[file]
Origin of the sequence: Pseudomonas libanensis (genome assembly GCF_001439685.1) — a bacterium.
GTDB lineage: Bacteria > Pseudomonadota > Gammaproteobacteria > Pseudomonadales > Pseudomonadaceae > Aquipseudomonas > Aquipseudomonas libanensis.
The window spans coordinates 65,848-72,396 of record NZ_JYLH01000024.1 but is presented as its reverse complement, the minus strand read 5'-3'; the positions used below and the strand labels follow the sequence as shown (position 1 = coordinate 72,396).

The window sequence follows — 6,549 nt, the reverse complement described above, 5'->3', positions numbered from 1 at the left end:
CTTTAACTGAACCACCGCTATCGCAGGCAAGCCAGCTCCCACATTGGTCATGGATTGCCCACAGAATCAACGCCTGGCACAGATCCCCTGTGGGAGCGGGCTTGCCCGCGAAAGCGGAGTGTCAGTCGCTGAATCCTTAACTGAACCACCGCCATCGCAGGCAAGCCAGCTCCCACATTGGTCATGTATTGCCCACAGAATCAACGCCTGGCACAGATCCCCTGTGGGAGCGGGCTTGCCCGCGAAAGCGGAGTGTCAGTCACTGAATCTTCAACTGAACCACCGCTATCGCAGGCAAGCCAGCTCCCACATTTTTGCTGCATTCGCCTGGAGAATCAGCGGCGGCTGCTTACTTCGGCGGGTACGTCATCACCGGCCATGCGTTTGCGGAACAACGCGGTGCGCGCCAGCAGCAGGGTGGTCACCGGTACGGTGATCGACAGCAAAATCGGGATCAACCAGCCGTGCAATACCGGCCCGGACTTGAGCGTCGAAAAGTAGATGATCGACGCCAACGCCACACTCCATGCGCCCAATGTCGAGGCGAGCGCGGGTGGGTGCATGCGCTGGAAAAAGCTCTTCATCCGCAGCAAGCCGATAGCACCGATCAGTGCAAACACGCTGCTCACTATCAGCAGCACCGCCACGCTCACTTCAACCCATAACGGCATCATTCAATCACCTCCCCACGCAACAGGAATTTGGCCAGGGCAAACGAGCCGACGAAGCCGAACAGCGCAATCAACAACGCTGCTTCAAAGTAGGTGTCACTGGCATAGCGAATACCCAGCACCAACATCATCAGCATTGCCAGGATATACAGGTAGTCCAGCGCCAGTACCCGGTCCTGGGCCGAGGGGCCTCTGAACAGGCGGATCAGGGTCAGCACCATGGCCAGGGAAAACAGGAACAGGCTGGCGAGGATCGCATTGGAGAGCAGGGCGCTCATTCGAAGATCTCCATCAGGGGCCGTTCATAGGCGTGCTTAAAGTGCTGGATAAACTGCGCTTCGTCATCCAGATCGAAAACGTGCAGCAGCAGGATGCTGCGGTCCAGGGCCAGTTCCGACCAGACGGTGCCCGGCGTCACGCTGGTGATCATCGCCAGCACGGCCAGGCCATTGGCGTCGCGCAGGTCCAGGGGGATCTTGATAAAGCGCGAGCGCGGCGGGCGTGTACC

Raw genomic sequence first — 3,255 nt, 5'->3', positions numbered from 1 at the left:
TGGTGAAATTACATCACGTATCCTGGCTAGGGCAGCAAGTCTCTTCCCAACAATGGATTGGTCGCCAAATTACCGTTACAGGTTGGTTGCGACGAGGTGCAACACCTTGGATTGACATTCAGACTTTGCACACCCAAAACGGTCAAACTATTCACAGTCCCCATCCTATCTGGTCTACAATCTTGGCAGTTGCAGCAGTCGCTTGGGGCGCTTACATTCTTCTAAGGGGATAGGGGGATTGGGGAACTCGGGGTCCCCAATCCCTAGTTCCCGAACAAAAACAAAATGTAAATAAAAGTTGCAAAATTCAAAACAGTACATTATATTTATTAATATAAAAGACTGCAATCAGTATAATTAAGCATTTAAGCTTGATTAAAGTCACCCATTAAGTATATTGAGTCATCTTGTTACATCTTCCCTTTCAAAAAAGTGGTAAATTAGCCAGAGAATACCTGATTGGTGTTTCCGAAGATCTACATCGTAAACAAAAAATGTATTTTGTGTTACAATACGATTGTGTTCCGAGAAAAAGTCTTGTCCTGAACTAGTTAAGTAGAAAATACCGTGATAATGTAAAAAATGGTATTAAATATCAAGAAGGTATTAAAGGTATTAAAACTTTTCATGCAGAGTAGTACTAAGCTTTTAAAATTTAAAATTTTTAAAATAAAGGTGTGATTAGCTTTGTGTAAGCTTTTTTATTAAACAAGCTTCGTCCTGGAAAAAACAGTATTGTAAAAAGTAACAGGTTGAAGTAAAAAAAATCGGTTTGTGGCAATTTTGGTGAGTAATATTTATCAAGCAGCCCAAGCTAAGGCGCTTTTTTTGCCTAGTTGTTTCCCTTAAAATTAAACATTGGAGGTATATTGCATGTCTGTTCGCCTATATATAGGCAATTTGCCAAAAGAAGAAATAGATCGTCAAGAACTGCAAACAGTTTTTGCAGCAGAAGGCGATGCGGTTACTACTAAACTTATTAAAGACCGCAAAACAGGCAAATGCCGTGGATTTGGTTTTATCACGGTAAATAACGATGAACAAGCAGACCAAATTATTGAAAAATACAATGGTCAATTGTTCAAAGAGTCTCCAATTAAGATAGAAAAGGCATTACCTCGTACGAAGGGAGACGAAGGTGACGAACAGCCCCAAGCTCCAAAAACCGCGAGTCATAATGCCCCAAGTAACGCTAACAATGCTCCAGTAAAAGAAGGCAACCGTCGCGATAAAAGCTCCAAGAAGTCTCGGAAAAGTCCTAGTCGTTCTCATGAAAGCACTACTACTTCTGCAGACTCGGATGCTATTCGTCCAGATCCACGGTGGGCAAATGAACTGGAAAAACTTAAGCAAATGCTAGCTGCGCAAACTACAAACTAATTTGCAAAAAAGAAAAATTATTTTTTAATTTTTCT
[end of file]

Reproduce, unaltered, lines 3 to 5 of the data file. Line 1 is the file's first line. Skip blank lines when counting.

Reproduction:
The window spans coordinates 65,848-72,396 of record NZ_JYLH01000024.1 but is presented as its reverse complement, the minus strand read 5'-3'; the positions used below and the strand labels follow the sequence as shown (position 1 = coordinate 72,396).

The window sequence follows — 6,549 nt, the reverse complement described above, 5'->3', positions numbered from 1 at the left end:
CTTTAACTGAACCACCGCTATCGCAGGCAAGCCAGCTCCCACATTGGTCATGGATTGCCCACAGAATCAACGCCTGGCACAGATCCCCTGTGGGAGCGGGCTTGCCCGCGAAAGCGGAGTGTCAGTCGCTGAATCCTTAACTGAACCACCGCCATCGCAGGCAAGCCAGCTCCCACATTGGTCATGTATTGCCCACAGAATCAACGCCTGGCACAGATCCCCTGTGGGAGCGGGCTTGCCCGCGAAAGCGGAGTGTCAGTCACTGAATCTTCAACTGAACCACCGCTATCGCAGGCAAGCCAGCTCCCACATTTTTGCTGCATTCGCCTGGAGAATCAGCGGCGGCTGCTTACTTCGGCGGGTACGTCATCACCGGCCATGCGTTTGCGGAACAACGCGGTGCGCGCCAGCAGCAGGGTGGTCACCGGTACGGTGATCGACAGCAAAATCGGGATCAACCAGCCGTGCAATACCGGCCCGGACTTGAGCGTCGAAAAGTAGATGATCGACGCCAACGCCACACTCCATGCGCCCAATGTCGAGGCGAGCGCGGGTGGGTGCATGCGCTGGAAAAAGCTCTTCATCCGCAGCAAGCCGATAGCACCGATCAGTGCAAACACGCTGCTCACTATCAGCAGCACCGCCACGCTCACTTCAACCCATAACGGCATCATTCAATCACCTCCCCACGCAACAGGAATTTGGCCAGGGCAAACGAGCCGACGAAGCCGAACAGCGCAATCAACAACGCTGCTTCAAAGTAGGTGTCACTGGCATAGCGAATACCCAGCACCAACATCATCAGCATTGCCAGGATATACAGGTAGTCCAGCGCCAGTACCCGGTCCTGGGCCGAGGGGCCTCTGAACAGGCGGATCAGGGTCAGCACCATGGCCAGGGAAAACAGGAACAGGCTGGCGAGGATCGCATTGGAGAGCAGGGCGCTCATTCGAAGATCTCCATCAGGGGCCGTTCATAGGCGTGCTTAAAGTGCTGGATAAACTGCGCTTCGTCATCCAGATCGAAAACGTGCAGCAGCAGGATGCTGCGGTCCAGGGCCAGTTCCGACCAGACGGTGCCCGGCGTCACGCTGGTGATCATCGCCAGCACGGCCAGGCCATTGGCGTCGCGCAGGTCCAGGGGGATCTTGATAAAGCGCGAGCGCGGCGGGCGTGTACC